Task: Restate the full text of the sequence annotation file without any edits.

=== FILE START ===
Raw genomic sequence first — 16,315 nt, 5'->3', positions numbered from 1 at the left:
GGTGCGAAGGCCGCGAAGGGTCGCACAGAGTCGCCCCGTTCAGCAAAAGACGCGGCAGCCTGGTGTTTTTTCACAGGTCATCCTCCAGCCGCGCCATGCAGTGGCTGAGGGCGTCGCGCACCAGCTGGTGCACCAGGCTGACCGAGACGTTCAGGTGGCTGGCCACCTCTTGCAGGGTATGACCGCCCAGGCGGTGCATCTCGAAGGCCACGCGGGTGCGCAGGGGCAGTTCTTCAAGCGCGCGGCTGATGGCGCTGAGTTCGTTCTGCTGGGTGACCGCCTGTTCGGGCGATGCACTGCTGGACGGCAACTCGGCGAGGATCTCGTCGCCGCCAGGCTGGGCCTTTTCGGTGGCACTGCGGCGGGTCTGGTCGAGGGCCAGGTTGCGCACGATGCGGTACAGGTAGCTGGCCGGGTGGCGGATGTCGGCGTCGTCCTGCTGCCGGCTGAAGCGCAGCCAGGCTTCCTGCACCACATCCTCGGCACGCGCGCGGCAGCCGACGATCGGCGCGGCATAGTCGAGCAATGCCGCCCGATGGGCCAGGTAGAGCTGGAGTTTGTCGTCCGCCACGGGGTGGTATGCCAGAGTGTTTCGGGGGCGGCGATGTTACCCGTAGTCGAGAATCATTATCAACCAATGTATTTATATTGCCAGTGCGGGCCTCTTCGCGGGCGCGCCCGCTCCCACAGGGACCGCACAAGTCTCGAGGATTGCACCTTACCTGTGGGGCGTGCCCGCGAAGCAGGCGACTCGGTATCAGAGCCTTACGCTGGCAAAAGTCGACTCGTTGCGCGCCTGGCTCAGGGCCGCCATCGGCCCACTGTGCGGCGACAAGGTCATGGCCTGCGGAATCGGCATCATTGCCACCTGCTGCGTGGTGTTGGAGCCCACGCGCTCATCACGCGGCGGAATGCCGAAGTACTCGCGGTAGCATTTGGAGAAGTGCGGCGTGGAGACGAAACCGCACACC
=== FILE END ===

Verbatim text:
Raw genomic sequence first — 16,315 nt, 5'->3', positions numbered from 1 at the left:
GGTGCGAAGGCCGCGAAGGGTCGCACAGAGTCGCCCCGTTCAGCAAAAGACGCGGCAGCCTGGTGTTTTTTCACAGGTCATCCTCCAGCCGCGCCATGCAGTGGCTGAGGGCGTCGCGCACCAGCTGGTGCACCAGGCTGACCGAGACGTTCAGGTGGCTGGCCACCTCTTGCAGGGTATGACCGCCCAGGCGGTGCATCTCGAAGGCCACGCGGGTGCGCAGGGGCAGTTCTTCAAGCGCGCGGCTGATGGCGCTGAGTTCGTTCTGCTGGGTGACCGCCTGTTCGGGCGATGCACTGCTGGACGGCAACTCGGCGAGGATCTCGTCGCCGCCAGGCTGGGCCTTTTCGGTGGCACTGCGGCGGGTCTGGTCGAGGGCCAGGTTGCGCACGATGCGGTACAGGTAGCTGGCCGGGTGGCGGATGTCGGCGTCGTCCTGCTGCCGGCTGAAGCGCAGCCAGGCTTCCTGCACCACATCCTCGGCACGCGCGCGGCAGCCGACGATCGGCGCGGCATAGTCGAGCAATGCCGCCCGATGGGCCAGGTAGAGCTGGAGTTTGTCGTCCGCCACGGGGTGGTATGCCAGAGTGTTTCGGGGGCGGCGATGTTACCCGTAGTCGAGAATCATTATCAACCAATGTATTTATATTGCCAGTGCGGGCCTCTTCGCGGGCGCGCCCGCTCCCACAGGGACCGCACAAGTCTCGAGGATTGCACCTTACCTGTGGGGCGTGCCCGCGAAGCAGGCGACTCGGTATCAGAGCCTTACGCTGGCAAAAGTCGACTCGTTGCGCGCCTGGCTCAGGGCCGCCATCGGCCCACTGTGCGGCGACAAGGTCATGGCCTGCGGAATCGGCATCATTGCCACCTGCTGCGTGGTGTTGGAGCCCACGCGCTCATCACGCGGCGGAATGCCGAAGTACTCGCGGTAGCATTTGGAGAAGTGCGGCGTGGAGACGAAACCGCACACC